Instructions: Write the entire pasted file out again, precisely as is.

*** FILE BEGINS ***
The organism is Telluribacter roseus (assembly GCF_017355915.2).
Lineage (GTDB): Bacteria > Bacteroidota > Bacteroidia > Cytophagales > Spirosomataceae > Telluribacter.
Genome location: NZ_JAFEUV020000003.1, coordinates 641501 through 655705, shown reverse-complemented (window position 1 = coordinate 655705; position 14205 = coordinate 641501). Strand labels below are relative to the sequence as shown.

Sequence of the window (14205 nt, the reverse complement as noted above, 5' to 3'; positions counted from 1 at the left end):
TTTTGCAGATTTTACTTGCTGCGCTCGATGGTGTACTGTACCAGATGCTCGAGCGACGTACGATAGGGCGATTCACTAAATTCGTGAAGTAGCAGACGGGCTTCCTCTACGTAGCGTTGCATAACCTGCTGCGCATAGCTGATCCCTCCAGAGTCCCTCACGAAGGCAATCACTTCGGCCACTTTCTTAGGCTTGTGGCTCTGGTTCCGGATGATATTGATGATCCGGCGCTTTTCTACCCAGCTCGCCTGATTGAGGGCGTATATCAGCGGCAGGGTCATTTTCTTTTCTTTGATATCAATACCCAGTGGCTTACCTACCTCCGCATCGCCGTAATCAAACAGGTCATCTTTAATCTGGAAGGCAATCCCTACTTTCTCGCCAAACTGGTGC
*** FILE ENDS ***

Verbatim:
The organism is Telluribacter roseus (assembly GCF_017355915.2).
Lineage (GTDB): Bacteria > Bacteroidota > Bacteroidia > Cytophagales > Spirosomataceae > Telluribacter.
Genome location: NZ_JAFEUV020000003.1, coordinates 641501 through 655705, shown reverse-complemented (window position 1 = coordinate 655705; position 14205 = coordinate 641501). Strand labels below are relative to the sequence as shown.

Sequence of the window (14205 nt, the reverse complement as noted above, 5' to 3'; positions counted from 1 at the left end):
TTTTGCAGATTTTACTTGCTGCGCTCGATGGTGTACTGTACCAGATGCTCGAGCGACGTACGATAGGGCGATTCACTAAATTCGTGAAGTAGCAGACGGGCTTCCTCTACGTAGCGTTGCATAACCTGCTGCGCATAGCTGATCCCTCCAGAGTCCCTCACGAAGGCAATCACTTCGGCCACTTTCTTAGGCTTGTGGCTCTGGTTCCGGATGATATTGATGATCCGGCGCTTTTCTACCCAGCTCGCCTGATTGAGGGCGTATATCAGCGGCAGGGTCATTTTCTTTTCTTTGATATCAATACCCAGTGGCTTACCTACCTCCGCATCGCCGTAATCAAACAGGTCATCTTTAATCTGGAAGGCAATCCCTACTTTCTCGCCAAACTGGTGC